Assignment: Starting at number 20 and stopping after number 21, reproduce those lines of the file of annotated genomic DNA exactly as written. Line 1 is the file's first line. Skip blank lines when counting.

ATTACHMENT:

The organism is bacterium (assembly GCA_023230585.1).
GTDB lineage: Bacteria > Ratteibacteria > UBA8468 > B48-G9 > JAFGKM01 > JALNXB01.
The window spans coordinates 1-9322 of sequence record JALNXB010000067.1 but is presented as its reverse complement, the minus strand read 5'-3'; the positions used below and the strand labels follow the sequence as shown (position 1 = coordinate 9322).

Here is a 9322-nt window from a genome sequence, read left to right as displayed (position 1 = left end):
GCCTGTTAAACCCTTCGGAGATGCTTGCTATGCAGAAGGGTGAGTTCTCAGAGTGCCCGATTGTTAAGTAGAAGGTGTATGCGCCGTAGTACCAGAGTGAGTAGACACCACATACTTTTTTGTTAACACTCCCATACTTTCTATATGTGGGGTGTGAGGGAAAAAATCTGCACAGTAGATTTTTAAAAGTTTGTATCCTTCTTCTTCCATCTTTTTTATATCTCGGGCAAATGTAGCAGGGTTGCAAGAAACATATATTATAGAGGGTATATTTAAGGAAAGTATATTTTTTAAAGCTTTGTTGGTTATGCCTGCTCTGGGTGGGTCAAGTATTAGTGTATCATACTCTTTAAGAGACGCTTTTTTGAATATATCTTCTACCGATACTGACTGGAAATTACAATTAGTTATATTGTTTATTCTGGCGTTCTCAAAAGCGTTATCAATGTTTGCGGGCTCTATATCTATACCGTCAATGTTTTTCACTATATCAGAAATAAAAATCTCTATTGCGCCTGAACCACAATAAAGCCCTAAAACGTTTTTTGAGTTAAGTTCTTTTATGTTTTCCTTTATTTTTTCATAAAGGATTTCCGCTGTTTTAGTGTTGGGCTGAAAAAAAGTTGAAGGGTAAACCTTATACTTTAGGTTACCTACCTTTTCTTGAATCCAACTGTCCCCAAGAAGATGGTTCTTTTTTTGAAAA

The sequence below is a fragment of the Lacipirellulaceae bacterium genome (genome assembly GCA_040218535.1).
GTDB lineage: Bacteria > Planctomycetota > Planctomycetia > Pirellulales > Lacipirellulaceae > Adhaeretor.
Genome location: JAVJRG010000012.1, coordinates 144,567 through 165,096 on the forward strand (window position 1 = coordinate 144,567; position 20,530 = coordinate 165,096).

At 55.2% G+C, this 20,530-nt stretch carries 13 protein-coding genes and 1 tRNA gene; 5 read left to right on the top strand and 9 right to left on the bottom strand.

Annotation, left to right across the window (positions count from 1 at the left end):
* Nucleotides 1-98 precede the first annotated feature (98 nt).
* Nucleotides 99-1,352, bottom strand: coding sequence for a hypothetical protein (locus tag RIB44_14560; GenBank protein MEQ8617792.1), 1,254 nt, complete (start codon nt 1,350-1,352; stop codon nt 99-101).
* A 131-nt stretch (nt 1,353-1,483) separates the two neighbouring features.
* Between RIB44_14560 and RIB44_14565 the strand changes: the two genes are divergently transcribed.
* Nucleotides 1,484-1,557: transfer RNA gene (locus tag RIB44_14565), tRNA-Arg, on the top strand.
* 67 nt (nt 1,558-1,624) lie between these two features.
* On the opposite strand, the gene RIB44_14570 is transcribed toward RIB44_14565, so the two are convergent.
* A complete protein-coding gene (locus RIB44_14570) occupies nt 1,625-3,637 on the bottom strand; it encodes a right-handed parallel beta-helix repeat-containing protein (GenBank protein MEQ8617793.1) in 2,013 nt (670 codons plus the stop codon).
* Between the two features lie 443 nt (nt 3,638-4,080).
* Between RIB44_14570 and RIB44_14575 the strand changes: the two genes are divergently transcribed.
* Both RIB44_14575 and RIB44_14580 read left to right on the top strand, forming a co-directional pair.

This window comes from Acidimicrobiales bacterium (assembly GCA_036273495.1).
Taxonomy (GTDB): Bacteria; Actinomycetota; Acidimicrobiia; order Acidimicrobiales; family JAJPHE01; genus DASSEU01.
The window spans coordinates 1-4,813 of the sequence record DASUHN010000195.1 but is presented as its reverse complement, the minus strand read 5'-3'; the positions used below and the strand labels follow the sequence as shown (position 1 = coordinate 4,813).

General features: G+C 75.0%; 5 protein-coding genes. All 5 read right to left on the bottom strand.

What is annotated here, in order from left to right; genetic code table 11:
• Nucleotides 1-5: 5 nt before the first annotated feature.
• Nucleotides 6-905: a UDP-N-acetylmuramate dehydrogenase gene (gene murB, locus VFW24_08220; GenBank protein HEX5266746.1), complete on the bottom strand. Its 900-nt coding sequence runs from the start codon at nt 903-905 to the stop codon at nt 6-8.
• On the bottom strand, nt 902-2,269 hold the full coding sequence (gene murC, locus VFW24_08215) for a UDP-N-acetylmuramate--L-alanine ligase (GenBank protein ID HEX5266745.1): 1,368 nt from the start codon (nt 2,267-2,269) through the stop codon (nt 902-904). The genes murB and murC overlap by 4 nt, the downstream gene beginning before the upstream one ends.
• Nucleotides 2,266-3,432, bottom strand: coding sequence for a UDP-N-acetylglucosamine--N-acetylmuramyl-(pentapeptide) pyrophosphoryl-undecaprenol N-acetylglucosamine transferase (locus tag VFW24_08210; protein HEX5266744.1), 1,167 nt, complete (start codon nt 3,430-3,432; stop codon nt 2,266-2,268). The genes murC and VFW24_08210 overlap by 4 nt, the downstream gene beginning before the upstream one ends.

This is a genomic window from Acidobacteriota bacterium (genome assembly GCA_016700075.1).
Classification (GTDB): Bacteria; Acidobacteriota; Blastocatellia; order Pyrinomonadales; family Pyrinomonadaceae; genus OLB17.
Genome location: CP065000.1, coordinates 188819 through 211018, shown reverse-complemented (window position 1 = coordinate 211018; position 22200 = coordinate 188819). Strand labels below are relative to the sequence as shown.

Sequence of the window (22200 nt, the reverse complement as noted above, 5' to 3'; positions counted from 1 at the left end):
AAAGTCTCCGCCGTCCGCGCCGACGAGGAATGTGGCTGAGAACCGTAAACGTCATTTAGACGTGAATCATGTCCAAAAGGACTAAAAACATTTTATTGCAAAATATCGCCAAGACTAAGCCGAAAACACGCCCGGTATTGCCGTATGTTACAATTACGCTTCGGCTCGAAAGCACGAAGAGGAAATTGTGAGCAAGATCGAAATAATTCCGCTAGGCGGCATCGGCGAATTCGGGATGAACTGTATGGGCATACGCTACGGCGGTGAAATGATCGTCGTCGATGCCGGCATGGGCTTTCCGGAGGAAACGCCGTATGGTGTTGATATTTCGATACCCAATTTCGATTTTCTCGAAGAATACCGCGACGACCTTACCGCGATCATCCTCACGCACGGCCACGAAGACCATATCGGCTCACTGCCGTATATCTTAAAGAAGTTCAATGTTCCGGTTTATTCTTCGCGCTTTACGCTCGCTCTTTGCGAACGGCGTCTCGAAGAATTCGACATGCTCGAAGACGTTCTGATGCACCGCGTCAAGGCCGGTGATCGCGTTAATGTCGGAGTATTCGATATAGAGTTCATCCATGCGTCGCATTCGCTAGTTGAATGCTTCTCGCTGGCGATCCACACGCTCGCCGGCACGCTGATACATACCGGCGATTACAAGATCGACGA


* Between RIB44_14570 and RIB44_14575 the strand changes: the two genes are divergently transcribed.
* Both RIB44_14575 and RIB44_14580 read left to right on the top strand, forming a co-directional pair.